Uttar Pradesh Releases Blueprint for Open Access Regulations

The Forum of Regulators (FOR) released a report last December on the issues affecting open access in the country. The report charts a way forward for the better implementation of open access in India.

These recommendations are based on the report compiled by the Working Group and a consultative paper issued by the Ministry of Power.

FOR was formed in 2005 with the objective of harmonization of regulations in the power sector framed by the Central Electricity Regulatory Commission (CERC), State Electricity Regulatory Commissions (SERCs), and Joint Electricity Regulatory Commissions (JERCs).

In the 55th Meeting of FOR, issues affecting the implementation of open access were discussed and a working group was constituted to carry out the detailed examination of all the issues faced by the open access consumers in the country.

The working group has identified the tariff and non-tariff barriers for open access, the impact of open access on revenue of distribution companies (DISCOMs), carried out a detailed examination of the rules for captive generation, their impact on open access, and has also provided suitable measures for the implementation of open access.

There’s a need for uniform methodology for the determination of various charges such as open access charges, cross subsidy surcharge and additional surcharge, the report noted.

Key Recommendations

  • Leverage technology solutions and automate processes for issue of No-Objection Certificates (NOC), energy scheduling, and energy settlement.
  • Conduct impact assessment for DISCOMS as well as open access users.
  • Open access consumers must schedule minimum continuous eight hours of supply through open access.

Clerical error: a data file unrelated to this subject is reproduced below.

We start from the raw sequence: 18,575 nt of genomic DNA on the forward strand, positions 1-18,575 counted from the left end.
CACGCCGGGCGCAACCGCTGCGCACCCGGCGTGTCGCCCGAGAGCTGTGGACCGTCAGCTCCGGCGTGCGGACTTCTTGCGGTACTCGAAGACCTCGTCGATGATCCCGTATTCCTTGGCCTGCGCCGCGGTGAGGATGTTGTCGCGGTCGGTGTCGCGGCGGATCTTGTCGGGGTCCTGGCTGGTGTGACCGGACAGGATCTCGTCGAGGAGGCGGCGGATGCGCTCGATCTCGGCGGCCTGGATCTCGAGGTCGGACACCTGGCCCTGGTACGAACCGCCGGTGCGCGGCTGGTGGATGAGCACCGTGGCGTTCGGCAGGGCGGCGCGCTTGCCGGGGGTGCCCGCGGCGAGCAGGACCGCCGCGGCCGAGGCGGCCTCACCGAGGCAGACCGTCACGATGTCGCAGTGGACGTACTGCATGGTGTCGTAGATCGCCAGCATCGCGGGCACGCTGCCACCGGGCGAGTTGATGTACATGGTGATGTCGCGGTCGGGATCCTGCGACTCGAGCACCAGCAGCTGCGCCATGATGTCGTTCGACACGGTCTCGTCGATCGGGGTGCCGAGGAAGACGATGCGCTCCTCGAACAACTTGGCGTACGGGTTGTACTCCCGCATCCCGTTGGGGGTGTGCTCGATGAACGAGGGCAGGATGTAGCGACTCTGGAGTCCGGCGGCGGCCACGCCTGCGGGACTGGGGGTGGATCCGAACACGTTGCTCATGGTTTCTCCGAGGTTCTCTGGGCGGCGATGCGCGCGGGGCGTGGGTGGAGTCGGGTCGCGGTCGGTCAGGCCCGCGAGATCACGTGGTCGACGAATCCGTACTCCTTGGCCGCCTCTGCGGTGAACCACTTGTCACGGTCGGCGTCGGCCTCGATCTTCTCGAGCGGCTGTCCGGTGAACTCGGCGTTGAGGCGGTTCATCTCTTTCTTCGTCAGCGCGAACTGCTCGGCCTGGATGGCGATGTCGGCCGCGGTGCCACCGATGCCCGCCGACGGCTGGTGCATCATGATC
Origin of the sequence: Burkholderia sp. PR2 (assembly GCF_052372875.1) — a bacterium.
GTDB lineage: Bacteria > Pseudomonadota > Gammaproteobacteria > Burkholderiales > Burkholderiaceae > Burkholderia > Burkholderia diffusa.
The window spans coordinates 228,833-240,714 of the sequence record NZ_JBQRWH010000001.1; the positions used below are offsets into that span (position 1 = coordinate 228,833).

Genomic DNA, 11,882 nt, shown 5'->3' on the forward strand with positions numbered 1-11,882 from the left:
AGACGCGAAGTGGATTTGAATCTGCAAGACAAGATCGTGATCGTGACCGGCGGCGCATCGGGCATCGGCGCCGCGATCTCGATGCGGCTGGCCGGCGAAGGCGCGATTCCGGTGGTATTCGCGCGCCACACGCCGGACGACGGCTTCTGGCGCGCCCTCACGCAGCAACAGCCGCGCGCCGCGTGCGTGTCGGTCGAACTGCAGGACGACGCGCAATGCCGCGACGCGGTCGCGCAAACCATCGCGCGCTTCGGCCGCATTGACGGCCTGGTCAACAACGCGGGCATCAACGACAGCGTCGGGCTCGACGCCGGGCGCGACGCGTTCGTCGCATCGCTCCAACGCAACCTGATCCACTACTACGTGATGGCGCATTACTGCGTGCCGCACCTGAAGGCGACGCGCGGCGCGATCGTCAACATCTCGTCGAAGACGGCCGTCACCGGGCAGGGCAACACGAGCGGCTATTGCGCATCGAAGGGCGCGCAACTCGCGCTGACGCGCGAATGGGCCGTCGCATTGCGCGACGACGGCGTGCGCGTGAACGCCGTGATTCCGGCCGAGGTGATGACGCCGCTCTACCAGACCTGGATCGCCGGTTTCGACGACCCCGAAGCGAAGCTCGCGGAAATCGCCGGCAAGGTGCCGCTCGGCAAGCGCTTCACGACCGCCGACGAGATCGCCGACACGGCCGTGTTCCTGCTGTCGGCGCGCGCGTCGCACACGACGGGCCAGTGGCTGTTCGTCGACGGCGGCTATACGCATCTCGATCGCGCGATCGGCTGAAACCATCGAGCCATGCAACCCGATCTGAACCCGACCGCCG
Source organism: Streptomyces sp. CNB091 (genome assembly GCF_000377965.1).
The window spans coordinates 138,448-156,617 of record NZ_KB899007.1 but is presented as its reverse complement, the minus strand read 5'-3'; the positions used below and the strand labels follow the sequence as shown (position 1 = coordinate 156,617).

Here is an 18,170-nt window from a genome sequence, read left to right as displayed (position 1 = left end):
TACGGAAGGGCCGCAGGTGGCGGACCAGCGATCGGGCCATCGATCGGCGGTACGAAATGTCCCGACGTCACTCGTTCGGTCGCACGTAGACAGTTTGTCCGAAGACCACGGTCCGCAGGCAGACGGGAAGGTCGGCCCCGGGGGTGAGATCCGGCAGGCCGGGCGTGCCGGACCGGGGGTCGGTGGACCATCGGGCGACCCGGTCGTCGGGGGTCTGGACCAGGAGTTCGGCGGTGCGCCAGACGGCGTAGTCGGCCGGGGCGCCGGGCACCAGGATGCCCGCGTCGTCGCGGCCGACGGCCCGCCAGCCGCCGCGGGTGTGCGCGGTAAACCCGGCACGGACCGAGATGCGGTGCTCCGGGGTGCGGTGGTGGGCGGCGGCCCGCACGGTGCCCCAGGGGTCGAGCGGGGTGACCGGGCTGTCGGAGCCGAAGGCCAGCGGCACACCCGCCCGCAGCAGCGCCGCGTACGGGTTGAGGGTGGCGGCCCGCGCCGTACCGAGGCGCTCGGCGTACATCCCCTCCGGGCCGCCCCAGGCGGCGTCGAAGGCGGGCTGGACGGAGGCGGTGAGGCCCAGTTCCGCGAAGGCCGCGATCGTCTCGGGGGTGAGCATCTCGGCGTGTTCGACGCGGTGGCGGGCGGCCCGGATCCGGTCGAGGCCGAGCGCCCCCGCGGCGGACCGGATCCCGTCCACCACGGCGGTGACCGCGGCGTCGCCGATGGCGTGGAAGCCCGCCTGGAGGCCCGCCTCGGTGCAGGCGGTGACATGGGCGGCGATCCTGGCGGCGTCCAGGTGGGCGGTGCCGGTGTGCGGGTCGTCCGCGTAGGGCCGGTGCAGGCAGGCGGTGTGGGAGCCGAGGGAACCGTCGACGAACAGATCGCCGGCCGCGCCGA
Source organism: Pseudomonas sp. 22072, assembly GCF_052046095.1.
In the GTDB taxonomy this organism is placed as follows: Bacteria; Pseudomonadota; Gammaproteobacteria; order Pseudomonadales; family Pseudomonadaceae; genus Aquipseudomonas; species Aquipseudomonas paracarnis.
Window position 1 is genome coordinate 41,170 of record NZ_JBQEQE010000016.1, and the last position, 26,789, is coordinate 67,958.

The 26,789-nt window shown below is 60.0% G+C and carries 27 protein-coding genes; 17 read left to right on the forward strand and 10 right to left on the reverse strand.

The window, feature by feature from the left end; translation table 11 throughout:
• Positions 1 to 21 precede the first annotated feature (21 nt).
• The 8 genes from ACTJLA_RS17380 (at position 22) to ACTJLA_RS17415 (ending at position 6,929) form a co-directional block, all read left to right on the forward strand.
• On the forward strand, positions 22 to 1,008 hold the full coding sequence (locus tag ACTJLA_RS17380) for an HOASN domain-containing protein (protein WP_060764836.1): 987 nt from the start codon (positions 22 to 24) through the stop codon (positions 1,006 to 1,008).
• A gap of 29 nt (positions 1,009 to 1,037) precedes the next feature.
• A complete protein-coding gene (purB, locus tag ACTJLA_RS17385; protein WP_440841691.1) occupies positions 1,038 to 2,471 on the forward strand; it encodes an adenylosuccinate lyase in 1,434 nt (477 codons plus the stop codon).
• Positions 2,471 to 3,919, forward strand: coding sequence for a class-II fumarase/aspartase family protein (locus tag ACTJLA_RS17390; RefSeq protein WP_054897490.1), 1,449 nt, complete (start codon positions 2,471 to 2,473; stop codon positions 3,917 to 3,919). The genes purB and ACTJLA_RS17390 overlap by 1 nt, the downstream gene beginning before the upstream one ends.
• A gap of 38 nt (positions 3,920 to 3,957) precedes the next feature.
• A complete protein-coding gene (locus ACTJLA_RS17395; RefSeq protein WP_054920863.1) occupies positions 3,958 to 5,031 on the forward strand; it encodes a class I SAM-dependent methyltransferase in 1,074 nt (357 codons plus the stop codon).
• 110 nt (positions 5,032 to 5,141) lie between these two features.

• Cross Subsidy Surcharge (CSS) must be calculated on the basis of average cost of supply and must not be based on category-wise or voltage-wise cost of supply.
  • There must be three components of additional surcharge to fully recover the losses due to stranded capacity and regulatory assets.
  • Tariff structure is not uniform across all SERCs and the concept of standby charge can be only for long-term open access consumers.
  • SERCs must revise fixed charges gradually.

Recently, Mercom reported that the Bihar Electricity Regulatory Commission (BERC) and Assam Electricity Regulatory Commission (AERC) issued draft regulations pertaining to open access for the year 2018.

We are also seeing states slowly make open access more cumbersome to avoid losing future revenues. Last year Telangana DISCOMs petitioned Telangana State Electricity Regulatory Commission for a surcharge of ₹1.95 (~$0.03)/kVAh on open access consumers for 2017-18.

Assam has also proposed draft rules which would require open access consumers to pay transmission and wheeling charges.